- Created on Thursday, 03 October 2013 19:30
- Written by IVN
San Diego, California - The youngest member of the San Diego Zoo's animal ambassador team now has a name: Xena. With over 1,100 votes, the public voted on the name Xena, the taxonomic superorder Xenarthra comprised of armadillos, sloths and anteaters, for the little girl. The name Dulce, which is Spanish for sweet, came in second with over 900 votes.
Guests can see the five-month-old Linnaeus's two-toed sloth during special animal presentations around the Zoo where she is currently being trained to meet people as an animal ambassador.
"Xena is such a pleasure to work with, and it is always so fun to see how she is so curious and interested in the people she meets," said Rick Schwartz, San Diego Zoo Global ambassador. "None of this would be possible if it wasn't for the great team of animal care staff working with her every day and her unique and outgoing personality."
Sloths are slow-moving, solitary, arboreal, forest-dwelling nocturnal herbivores, found in tropical forests and cloud forests in Central and South America. Their sharp claws are 3 to 4 inches long and come in handy for hanging onto trees.
Sloths sleep 15 to 18 hours per day and (slowly) look for food the rest of the day.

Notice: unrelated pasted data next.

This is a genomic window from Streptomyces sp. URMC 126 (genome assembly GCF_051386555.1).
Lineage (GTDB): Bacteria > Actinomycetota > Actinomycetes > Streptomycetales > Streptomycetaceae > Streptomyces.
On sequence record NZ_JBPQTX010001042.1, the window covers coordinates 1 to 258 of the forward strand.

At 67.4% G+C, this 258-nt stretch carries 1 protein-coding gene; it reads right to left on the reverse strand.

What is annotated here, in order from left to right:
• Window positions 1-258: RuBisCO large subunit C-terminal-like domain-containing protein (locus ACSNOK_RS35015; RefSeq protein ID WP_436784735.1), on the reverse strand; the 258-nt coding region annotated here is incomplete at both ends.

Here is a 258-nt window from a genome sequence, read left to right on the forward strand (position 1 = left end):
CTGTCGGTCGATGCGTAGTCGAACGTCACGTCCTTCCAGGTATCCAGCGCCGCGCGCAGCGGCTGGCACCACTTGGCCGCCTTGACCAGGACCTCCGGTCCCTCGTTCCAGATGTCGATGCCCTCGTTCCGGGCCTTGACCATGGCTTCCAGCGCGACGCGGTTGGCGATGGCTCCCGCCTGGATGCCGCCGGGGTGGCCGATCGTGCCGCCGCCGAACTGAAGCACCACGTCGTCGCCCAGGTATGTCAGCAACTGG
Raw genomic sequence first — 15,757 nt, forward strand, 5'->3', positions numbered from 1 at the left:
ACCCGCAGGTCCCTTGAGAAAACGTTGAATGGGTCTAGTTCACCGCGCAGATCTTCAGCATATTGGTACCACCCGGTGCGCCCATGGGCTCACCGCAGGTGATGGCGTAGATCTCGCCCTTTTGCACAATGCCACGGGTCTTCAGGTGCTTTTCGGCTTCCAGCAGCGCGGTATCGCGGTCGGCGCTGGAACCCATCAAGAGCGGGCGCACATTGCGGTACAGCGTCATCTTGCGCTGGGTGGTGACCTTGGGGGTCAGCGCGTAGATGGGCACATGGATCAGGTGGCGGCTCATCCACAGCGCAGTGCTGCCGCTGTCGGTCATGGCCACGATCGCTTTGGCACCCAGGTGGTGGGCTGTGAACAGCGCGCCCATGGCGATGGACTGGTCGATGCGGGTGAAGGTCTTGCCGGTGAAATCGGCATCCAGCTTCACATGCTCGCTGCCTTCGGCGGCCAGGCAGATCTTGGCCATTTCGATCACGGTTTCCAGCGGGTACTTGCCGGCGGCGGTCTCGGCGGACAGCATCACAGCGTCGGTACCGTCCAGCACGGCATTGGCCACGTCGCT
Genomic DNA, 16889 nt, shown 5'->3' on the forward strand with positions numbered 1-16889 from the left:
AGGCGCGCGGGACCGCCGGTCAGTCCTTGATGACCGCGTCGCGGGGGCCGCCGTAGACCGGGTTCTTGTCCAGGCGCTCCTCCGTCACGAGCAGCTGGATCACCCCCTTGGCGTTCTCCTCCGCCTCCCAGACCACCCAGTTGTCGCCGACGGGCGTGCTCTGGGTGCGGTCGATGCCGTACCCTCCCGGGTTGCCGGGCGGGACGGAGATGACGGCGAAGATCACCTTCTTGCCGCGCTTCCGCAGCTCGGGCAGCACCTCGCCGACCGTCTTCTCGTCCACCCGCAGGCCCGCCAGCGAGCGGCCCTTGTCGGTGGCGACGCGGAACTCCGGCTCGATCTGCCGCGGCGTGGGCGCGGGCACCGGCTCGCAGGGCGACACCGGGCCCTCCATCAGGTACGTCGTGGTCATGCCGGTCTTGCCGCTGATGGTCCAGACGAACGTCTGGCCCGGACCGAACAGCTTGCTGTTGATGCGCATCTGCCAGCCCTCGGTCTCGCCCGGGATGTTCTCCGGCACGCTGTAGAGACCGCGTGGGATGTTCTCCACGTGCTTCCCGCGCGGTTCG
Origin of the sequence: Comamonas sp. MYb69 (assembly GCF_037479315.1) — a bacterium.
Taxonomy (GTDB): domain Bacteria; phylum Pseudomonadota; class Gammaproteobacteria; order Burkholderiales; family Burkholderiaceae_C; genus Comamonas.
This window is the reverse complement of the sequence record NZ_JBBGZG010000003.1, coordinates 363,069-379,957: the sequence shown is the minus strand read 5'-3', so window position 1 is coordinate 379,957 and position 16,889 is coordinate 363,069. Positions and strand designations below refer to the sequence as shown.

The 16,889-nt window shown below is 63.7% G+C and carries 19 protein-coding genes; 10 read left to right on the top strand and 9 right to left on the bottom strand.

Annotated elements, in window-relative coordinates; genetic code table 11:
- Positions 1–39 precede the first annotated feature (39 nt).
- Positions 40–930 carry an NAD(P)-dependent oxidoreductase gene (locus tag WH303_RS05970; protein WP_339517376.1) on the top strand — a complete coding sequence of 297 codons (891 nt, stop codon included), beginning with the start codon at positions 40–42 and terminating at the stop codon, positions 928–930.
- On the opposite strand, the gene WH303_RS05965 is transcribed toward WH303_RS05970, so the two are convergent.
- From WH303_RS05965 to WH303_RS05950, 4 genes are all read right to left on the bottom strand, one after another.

Throughout October, the San Diego Zoo is celebrating Kids Free presented by Mission Fed by offering children 11 years old and younger free admission. Visitors can experience kid-friendly activities, educational shows, watch and learn about different animal enrichment, and may even have the opportunity to meet animal ambassadors like Xena up-close. For more information on Kids Free presented by Mission Fed, show times and activity schedules, visit www.sandiegozoo.org/kidsfree
The San Diego Zoo Global Wildlife Conservancy is dedicated to bringing endangered species back from the brink of extinction. The Conservancy makes possible the wildlife conservation efforts (representing both plants and animals) of the San Diego Zoo, San Diego Zoo Safari Park, San Diego Zoo Institute for Conservation Research, and international field programs in more than 35 countries. The important conservation and science work of these entities is supported in part by The Foundation of the Zoological Society of San Diego.